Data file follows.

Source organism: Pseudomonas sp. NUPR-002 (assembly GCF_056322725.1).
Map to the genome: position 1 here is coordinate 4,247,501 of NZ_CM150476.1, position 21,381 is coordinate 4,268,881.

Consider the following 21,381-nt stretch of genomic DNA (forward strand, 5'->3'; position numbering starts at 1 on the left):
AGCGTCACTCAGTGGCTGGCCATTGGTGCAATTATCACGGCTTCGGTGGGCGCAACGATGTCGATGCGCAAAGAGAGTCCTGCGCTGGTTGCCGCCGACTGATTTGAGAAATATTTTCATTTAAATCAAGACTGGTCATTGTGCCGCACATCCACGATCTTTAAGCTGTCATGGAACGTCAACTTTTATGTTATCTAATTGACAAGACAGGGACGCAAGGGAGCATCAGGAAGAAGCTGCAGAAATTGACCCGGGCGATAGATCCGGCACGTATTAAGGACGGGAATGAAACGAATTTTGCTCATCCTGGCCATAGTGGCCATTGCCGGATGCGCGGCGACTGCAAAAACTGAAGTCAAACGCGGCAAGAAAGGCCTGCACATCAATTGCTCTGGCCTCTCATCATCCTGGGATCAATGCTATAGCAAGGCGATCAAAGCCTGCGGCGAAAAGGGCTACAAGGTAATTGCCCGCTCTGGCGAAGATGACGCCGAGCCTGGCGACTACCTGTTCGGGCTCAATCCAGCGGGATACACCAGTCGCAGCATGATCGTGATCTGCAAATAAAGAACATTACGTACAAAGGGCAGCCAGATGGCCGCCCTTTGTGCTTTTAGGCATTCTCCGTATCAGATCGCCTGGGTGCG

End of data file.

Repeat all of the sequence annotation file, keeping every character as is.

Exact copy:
Source organism: Pseudomonas sp. NUPR-002 (assembly GCF_056322725.1).
Map to the genome: position 1 here is coordinate 4,247,501 of NZ_CM150476.1, position 21,381 is coordinate 4,268,881.

Consider the following 21,381-nt stretch of genomic DNA (forward strand, 5'->3'; position numbering starts at 1 on the left):
AGCGTCACTCAGTGGCTGGCCATTGGTGCAATTATCACGGCTTCGGTGGGCGCAACGATGTCGATGCGCAAAGAGAGTCCTGCGCTGGTTGCCGCCGACTGATTTGAGAAATATTTTCATTTAAATCAAGACTGGTCATTGTGCCGCACATCCACGATCTTTAAGCTGTCATGGAACGTCAACTTTTATGTTATCTAATTGACAAGACAGGGACGCAAGGGAGCATCAGGAAGAAGCTGCAGAAATTGACCCGGGCGATAGATCCGGCACGTATTAAGGACGGGAATGAAACGAATTTTGCTCATCCTGGCCATAGTGGCCATTGCCGGATGCGCGGCGACTGCAAAAACTGAAGTCAAACGCGGCAAGAAAGGCCTGCACATCAATTGCTCTGGCCTCTCATCATCCTGGGATCAATGCTATAGCAAGGCGATCAAAGCCTGCGGCGAAAAGGGCTACAAGGTAATTGCCCGCTCTGGCGAAGATGACGCCGAGCCTGGCGACTACCTGTTCGGGCTCAATCCAGCGGGATACACCAGTCGCAGCATGATCGTGATCTGCAAATAAAGAACATTACGTACAAAGGGCAGCCAGATGGCCGCCCTTTGTGCTTTTAGGCATTCTCCGTATCAGATCGCCTGGGTGCG